The Inner Game of Tennis

The Inner Game of Tennis

Paperback

By (author) W.Timothy Gallwey

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  • Publisher: Pan Books
  • Format: Paperback | 128 pages
  • Dimensions: 130mm x 196mm x 10mm | 118g
  • Publication date: 5 September 1986
  • Publication City/Country: London
  • ISBN 10: 0330295136
  • ISBN 13: 9780330295130
  • Sales rank: 14,192

Product description

The Inner Game of tennis is that which takes place in our mind, played against such elusive opponents as nervousness, self-doubt and lapses of concentration. It is a game played by our mind against its own bad habits. Replacing one pattern of behaviour with a new, more positive one is the purpose of the "Inner Game". Peak performance at tennis, like any sport, only comes when our mind is so focused that it is still and at one with what our body is doing. The key to the "Inner Game" and better tennis is achieving this state of relaxed concentration so that we are playing "out of our mind" and therefore no worrying about how, when or where to hit the ball. In The Inner Game of Tennis, Tim Gallwey, a professional player and instructor who has produced dramatic results among the amateurs and pros he has trained, explores how to overcome mental obstacles, improve concentration and reduce anxiety for better performance at every level. There is no physical reason why any of us should not more consistently serve aces or hit perfect returns. The Inner Games approach makes all the difference.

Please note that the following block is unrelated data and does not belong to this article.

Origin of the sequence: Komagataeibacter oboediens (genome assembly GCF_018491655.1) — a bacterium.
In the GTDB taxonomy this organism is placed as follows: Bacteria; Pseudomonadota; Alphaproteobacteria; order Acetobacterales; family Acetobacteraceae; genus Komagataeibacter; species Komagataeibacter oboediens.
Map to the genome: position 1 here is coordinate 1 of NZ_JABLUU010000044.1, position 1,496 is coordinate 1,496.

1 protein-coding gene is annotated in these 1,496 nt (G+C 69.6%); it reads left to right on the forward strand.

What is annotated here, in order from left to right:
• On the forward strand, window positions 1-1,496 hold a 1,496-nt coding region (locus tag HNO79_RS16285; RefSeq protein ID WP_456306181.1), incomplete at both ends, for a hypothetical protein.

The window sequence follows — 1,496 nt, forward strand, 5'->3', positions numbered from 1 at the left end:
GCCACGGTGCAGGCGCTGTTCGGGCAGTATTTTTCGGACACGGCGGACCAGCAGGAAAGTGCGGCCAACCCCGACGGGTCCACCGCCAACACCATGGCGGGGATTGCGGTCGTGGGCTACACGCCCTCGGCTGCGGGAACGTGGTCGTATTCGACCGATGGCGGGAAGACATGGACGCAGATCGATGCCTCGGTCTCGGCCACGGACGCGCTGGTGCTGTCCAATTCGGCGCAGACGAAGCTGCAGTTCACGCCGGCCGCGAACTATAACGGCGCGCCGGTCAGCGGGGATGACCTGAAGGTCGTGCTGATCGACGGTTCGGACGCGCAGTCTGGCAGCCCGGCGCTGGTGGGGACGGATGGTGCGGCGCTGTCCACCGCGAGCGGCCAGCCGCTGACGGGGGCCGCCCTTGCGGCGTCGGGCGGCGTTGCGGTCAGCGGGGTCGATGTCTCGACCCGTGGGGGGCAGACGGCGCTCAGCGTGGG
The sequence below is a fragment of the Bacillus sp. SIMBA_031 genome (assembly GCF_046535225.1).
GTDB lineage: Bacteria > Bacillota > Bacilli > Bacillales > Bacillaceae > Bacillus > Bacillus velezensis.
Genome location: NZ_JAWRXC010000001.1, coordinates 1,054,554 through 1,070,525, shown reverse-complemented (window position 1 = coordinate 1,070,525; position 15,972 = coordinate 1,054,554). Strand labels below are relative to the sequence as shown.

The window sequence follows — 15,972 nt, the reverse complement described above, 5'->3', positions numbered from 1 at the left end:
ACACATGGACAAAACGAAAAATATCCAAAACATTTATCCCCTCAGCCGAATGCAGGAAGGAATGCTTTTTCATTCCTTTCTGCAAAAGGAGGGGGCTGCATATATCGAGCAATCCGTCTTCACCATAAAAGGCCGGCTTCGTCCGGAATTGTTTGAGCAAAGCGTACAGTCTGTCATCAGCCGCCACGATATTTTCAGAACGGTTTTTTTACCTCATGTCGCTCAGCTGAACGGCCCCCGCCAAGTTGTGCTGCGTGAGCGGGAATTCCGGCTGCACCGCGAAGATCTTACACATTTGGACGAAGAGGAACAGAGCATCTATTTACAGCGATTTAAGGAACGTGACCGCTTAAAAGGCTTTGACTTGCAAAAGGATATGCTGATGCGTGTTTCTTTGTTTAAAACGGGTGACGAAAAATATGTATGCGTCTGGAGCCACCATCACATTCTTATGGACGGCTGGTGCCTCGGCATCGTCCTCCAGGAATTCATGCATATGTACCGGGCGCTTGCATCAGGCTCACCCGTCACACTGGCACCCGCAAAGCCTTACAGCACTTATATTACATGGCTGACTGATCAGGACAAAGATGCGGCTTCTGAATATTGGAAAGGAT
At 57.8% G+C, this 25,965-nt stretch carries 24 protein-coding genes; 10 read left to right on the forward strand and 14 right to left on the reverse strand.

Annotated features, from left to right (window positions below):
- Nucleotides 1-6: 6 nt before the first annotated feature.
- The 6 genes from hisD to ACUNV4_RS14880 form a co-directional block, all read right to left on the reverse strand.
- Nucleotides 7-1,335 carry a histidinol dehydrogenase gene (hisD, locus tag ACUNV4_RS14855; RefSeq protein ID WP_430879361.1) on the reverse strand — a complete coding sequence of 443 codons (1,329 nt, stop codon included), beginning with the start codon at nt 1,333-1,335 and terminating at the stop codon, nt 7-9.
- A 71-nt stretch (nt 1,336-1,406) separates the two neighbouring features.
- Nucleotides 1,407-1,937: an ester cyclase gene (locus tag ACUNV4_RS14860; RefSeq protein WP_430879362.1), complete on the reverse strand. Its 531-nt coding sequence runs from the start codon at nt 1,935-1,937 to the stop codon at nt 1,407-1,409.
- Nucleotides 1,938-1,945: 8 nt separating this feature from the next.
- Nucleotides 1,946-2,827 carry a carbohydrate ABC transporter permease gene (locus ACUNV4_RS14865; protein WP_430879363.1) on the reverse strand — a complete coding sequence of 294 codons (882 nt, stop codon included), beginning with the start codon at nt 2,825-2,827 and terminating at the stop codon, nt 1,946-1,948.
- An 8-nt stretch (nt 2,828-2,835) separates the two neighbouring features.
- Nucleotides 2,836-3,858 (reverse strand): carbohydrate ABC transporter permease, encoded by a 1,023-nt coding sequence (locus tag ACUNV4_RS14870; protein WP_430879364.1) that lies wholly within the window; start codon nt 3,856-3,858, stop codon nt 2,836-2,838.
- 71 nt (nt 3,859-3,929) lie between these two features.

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Editorial reviews

Why is it that despite having had a hundred practice runs, a good night's sleep and even a decent breakfast, we foul up our big moment? Gallwey has been much vexed by the question since he missed a heartbreakingly easy volley on match point in the National Junior Tennis Championships at the age of 15. He has subsequently developed the theory of the 'inner game', namely that the self-imposed pscychological restrictions that we harbour must be addressed just as seriously as strategy or technique. We learn that we must restore the equilibrium between the conscious 'ego' (self 1) which criticizes and the subconscious (self 2) which acts. To correct that troublesome swing, serve or grace note we need to experience rather than analyse it; the rancorous voice of self 1 must be quietened so that we can trust in the 'silent intelligence of the body'. And it is in this state of relaxed concentration that we allow ourselves to succeed. In addition to The Inner Game of Tennis (1975) Gallwey has applied these principles to golf and to music (with Barry Green) and each is a ruminative account of letting it flow. (Kirkus UK)